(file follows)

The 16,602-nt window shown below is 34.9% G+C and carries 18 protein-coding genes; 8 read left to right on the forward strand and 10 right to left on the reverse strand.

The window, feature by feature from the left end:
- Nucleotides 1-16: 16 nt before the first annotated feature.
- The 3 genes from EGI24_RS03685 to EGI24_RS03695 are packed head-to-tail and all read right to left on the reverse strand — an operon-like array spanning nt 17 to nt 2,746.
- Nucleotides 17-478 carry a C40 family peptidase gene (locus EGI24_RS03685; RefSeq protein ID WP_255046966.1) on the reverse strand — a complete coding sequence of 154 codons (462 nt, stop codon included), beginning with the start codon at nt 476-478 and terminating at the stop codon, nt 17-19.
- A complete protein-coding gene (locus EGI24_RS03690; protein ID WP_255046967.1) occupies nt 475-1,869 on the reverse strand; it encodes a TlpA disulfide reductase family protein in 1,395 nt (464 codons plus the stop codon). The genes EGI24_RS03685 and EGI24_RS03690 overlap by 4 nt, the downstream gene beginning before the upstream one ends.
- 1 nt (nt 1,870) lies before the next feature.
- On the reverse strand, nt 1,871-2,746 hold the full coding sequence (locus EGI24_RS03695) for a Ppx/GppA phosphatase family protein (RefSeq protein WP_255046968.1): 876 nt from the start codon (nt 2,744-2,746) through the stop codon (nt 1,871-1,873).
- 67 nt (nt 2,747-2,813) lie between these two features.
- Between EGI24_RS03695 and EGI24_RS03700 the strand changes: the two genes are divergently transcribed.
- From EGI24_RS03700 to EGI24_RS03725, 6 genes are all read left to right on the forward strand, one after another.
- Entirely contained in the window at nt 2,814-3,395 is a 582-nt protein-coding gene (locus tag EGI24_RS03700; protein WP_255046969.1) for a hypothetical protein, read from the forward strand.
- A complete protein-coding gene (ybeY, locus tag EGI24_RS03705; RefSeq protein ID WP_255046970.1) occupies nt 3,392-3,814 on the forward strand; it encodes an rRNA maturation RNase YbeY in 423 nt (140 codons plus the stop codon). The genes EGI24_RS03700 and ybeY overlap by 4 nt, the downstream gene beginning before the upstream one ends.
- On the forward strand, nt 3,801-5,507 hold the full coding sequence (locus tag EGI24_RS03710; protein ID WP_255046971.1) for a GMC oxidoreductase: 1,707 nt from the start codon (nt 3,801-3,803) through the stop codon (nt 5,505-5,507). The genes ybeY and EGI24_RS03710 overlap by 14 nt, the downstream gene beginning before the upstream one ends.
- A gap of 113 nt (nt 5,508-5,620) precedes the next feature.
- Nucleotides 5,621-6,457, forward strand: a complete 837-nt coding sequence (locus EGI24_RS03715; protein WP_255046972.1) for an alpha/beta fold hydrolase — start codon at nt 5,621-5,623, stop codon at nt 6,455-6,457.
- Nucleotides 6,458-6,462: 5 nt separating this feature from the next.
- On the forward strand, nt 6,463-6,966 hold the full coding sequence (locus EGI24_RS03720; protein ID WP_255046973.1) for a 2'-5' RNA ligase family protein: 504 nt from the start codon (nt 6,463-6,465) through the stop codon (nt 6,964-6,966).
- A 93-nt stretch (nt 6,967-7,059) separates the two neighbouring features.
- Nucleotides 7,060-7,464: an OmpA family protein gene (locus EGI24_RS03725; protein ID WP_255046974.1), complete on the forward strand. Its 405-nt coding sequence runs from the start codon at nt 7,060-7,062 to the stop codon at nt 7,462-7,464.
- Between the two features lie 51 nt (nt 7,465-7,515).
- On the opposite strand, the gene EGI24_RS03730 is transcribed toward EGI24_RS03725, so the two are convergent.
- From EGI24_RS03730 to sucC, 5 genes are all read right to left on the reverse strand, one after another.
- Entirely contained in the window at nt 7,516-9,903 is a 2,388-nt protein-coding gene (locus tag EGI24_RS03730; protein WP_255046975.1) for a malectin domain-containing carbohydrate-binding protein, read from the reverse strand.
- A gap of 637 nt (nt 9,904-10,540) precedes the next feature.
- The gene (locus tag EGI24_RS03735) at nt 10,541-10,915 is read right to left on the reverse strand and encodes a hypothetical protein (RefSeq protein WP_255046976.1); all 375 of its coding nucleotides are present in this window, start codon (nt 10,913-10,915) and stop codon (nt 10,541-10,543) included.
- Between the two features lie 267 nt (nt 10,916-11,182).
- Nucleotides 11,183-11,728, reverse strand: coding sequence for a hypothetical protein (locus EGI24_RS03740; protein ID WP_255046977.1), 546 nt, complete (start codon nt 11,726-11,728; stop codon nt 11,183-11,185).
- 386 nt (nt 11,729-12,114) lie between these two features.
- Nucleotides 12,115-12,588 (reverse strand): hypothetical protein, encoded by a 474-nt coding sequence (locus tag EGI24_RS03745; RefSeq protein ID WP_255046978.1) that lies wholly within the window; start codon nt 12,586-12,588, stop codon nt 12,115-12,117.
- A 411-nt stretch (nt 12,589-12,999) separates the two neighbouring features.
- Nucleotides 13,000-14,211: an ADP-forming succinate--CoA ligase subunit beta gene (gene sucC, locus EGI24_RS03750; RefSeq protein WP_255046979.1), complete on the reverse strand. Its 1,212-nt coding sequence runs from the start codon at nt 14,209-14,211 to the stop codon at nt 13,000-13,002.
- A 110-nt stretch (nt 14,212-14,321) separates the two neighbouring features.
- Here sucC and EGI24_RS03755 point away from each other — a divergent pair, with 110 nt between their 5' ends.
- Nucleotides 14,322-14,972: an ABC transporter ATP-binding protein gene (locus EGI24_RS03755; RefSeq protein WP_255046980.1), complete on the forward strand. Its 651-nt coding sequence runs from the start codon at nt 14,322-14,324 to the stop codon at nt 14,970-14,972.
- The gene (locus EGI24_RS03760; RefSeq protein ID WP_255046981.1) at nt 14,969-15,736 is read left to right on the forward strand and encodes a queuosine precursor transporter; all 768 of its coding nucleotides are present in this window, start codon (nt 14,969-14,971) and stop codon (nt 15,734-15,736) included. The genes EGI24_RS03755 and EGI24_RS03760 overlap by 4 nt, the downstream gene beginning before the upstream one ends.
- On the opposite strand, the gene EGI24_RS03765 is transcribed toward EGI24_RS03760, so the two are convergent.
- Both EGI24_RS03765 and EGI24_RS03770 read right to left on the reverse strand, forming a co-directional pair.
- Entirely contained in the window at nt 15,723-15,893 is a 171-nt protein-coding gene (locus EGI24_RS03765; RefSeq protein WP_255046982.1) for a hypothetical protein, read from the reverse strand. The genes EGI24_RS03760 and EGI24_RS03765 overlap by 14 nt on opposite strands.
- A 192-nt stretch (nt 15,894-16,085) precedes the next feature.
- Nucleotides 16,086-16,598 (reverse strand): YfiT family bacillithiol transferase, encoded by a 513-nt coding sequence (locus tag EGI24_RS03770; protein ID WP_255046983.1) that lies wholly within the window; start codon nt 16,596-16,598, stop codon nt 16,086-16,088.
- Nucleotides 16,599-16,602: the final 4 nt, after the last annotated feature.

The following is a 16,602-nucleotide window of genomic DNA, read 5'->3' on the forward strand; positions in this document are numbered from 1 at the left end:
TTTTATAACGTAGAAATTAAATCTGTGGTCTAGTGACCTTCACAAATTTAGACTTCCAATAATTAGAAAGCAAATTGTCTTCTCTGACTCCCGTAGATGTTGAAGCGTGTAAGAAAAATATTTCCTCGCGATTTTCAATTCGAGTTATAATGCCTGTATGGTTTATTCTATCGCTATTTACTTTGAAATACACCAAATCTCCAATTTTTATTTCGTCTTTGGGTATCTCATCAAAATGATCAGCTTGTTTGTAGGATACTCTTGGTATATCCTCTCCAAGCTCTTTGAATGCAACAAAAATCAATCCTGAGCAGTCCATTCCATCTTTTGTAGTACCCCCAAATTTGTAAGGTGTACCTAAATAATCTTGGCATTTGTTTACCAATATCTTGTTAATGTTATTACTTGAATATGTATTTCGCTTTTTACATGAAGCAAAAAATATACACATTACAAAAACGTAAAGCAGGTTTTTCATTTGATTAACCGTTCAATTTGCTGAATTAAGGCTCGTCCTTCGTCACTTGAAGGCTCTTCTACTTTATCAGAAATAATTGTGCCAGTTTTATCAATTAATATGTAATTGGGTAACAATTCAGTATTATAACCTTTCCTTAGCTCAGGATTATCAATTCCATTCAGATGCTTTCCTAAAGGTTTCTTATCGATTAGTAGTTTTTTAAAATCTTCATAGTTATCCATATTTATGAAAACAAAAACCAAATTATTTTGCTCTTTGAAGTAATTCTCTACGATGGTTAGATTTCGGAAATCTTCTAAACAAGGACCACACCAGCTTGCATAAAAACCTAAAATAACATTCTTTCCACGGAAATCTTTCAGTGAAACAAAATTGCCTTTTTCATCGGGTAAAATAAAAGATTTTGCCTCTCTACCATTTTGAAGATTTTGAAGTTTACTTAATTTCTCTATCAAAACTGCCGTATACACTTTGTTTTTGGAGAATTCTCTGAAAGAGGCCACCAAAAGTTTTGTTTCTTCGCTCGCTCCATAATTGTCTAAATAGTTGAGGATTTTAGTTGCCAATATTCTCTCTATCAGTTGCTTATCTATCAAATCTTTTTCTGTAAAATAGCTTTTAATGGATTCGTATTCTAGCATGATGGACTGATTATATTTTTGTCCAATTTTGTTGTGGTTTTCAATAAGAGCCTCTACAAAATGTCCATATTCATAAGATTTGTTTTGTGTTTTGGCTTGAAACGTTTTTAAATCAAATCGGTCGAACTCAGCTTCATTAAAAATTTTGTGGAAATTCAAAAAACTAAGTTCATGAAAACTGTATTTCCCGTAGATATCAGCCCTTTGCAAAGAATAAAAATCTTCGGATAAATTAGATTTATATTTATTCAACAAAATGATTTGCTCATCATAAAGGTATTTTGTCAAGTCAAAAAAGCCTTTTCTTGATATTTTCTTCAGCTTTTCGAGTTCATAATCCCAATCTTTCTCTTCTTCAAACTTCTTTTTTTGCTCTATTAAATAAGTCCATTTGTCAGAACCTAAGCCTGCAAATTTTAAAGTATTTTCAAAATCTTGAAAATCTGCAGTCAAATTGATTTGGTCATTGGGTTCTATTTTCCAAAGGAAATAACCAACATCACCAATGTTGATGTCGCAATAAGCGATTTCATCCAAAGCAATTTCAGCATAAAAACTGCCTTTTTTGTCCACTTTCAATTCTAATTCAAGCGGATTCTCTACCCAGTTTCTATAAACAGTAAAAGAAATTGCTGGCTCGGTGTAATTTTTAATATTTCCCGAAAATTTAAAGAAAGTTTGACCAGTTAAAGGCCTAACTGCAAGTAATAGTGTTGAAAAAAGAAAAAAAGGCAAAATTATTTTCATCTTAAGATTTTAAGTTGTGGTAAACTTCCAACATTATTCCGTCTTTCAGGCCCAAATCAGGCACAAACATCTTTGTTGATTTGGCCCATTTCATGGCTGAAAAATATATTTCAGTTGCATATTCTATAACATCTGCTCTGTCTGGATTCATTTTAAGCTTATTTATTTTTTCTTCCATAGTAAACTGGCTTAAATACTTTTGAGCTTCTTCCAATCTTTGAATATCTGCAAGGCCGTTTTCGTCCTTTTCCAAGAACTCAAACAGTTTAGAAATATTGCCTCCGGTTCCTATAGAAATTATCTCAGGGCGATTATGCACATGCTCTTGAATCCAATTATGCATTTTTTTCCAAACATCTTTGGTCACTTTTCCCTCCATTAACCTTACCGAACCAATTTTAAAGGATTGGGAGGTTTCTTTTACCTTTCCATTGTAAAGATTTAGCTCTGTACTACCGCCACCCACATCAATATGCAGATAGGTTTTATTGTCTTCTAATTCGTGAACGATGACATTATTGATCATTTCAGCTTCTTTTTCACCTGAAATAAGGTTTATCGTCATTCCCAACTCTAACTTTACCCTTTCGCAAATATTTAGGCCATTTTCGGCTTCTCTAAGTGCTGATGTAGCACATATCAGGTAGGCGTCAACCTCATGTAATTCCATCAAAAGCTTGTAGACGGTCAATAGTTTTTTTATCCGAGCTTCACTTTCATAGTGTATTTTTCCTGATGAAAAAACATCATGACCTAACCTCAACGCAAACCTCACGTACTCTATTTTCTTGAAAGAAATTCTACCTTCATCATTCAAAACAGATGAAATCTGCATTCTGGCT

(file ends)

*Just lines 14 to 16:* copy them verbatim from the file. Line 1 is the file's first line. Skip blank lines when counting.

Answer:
- On the forward strand, nt 3,801-5,507 hold the full coding sequence (locus tag EGI24_RS03710; protein ID WP_255046971.1) for a GMC oxidoreductase: 1,707 nt from the start codon (nt 3,801-3,803) through the stop codon (nt 5,505-5,507). The genes ybeY and EGI24_RS03710 overlap by 14 nt, the downstream gene beginning before the upstream one ends.
- A gap of 113 nt (nt 5,508-5,620) precedes the next feature.
- Nucleotides 5,621-6,457, forward strand: a complete 837-nt coding sequence (locus EGI24_RS03715; protein WP_255046972.1) for an alpha/beta fold hydrolase — start codon at nt 5,621-5,623, stop codon at nt 6,455-6,457.